The Intersection Webinar Recap: The Role of Child Care in Economic Development
We opened May with another great Intersection Webinar focused on early childhood content. We were delighted to see more than 50 participants from across the U.S. who represent nonprofits, associations, education policy groups and more, tune in live to hear Cindy Cisneros, Vice President of Education Programs at the Committee for Economic Development (CED) and Grace Reef, President of the Early Learning Policy Group.
Cindy and Grace discussed CED’s latest report, “Child Care in State Economies – 2019 Update,” which was last updated four years ago.
Below are the top key takeaways from the webinar as well as the full recording, which you can watch and share with your colleagues.
If you’re new to our Intersection Webinars, The Institute hosts them twice a month, on Wednesdays at 1 p.m. ET. They cover the latest research, resources and trends across the education continuum. If you’d like to be added to our mailing list, click here, or follow us on Twitter for our upcoming webinar announcements, Institute programs, and more!
Key Takeaways | The Role of Child Care in Economic Development
- In 2015, the CED sought to examine the economic impact of the U.S. child care industry. CED elected to update this data in 2019 because:
- The availability and affordability of child care affects parents’ participation in the workforce;
- The child care industry has an economic impact – through wages earned by those working in the field and related purchases of goods and services to support the industry; and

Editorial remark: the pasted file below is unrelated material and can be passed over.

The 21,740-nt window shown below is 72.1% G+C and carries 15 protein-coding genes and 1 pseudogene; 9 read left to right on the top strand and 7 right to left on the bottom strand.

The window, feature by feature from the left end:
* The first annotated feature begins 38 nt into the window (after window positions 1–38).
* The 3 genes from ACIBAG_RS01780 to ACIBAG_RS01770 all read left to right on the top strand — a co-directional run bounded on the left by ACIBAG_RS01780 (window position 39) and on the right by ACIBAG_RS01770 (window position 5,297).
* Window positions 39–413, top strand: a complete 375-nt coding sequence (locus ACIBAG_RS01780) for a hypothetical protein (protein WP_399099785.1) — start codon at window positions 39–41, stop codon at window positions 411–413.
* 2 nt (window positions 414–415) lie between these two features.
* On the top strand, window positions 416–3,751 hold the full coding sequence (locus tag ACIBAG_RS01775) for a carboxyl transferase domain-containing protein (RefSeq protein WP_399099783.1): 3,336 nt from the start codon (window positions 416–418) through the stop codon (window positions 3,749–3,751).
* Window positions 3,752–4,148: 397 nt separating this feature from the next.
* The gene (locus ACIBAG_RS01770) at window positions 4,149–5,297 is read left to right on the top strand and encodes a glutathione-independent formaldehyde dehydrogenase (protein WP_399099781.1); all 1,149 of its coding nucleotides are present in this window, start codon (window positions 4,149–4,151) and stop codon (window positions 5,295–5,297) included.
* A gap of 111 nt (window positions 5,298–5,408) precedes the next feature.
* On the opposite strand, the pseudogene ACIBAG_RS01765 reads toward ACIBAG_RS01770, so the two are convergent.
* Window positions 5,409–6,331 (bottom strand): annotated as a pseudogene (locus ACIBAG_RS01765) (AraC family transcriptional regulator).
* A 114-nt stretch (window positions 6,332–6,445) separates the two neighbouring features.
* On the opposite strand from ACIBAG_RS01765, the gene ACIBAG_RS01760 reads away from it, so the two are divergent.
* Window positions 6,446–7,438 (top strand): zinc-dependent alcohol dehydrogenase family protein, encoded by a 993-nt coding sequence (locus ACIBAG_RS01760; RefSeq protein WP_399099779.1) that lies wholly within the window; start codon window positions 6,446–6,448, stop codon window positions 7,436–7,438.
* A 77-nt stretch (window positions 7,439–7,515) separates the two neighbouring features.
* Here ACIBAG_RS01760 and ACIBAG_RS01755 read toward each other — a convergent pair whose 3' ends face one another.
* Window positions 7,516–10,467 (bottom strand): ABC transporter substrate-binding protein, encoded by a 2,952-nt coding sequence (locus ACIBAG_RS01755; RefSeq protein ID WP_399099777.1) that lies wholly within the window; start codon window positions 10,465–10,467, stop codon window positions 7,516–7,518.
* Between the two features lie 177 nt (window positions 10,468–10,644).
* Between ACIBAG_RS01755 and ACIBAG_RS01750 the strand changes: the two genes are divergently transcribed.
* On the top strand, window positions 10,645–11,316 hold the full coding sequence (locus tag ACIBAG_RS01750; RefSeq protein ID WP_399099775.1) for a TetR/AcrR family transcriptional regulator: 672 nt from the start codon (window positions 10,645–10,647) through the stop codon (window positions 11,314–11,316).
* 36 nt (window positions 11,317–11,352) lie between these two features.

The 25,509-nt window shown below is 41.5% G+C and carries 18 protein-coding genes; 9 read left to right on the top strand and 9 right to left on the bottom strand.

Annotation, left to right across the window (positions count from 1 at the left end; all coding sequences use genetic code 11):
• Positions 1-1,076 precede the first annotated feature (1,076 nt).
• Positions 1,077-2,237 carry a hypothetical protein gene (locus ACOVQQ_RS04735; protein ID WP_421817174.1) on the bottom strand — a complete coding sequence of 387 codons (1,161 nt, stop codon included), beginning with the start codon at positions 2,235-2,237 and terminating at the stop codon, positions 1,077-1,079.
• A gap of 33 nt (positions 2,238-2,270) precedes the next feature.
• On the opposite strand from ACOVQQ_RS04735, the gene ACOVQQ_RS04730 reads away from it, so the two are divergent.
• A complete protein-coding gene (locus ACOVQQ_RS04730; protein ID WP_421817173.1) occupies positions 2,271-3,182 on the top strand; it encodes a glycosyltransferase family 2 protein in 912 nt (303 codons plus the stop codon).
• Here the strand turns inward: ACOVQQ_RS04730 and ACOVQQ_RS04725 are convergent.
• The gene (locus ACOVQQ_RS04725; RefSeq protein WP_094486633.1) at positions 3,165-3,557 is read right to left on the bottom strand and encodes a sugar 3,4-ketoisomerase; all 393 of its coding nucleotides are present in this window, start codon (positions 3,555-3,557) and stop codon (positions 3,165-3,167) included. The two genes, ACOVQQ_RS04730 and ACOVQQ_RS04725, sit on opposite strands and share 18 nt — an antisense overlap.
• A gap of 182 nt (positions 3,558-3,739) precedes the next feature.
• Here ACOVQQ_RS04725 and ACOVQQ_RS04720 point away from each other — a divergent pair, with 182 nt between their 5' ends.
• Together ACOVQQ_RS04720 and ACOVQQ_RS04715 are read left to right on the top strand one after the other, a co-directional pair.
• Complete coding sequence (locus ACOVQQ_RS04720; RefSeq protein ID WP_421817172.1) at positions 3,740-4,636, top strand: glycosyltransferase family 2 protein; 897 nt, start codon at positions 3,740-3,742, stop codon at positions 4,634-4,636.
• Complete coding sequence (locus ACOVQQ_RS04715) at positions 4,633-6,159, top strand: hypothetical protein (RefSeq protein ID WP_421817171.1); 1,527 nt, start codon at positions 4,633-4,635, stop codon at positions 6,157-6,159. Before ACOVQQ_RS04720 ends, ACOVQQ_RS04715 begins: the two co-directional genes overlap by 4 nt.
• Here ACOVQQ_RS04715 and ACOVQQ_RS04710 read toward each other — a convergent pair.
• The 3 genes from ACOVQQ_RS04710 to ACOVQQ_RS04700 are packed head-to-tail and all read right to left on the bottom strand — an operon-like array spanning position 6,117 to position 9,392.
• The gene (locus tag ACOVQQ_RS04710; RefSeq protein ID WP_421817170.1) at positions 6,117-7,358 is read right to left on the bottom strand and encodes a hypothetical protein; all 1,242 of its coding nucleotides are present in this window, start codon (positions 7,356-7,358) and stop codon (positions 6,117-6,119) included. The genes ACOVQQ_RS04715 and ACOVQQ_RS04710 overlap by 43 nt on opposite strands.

- Understanding the economic impact of the child care industry can help inform public policy (e.g., strategies to increase supply, strategies to support investments in child care subsidy and their rate of return in state economies, etc.).
- CED determined that the child care industry has a nationwide, economic impact of $99.3 billion dollars. This includes $47.2 billion in direct revenues and $52.1 billion in spillover effects (the expenditure of earnings received by those in the industry, plus the purchase of goods and services to support child care operations).
- The child care industry supports 2 million jobs:
- Jobs within the industry (1.5 million)
- Jobs related to supporting the industry (507,089)
- Despite significant growth in the child care sector overall, the nation experienced a 20.4% decline in the availability of home-based child care providers between 2010 and 2016.
- They concluded that:
- Child care can be a facilitator to economic growth;
- The decision to work or seek additional education may depend on child care affordability; and
- Affordable child care encourages low-skilled parents to maintain their connection to the workforce or upgrade skills through education.
For our full conversation with Cindy and Grace, watch the webinar below:
Don’t miss our next Intersection Webinar on May 22 at 1 p.m. ET. Join us for a conversation with Halley Potter, Senior Fellow at The Century Foundation (TCF). Halley will provide an overview of TCF’s latest report, “Scoring States on Charter School Integration“, including an analysis of how states support racial and socioeconomic integration in charter schools. We hope you can join us! Register for the May 22 webinar here.
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See you at the Intersection,
The Hunt Team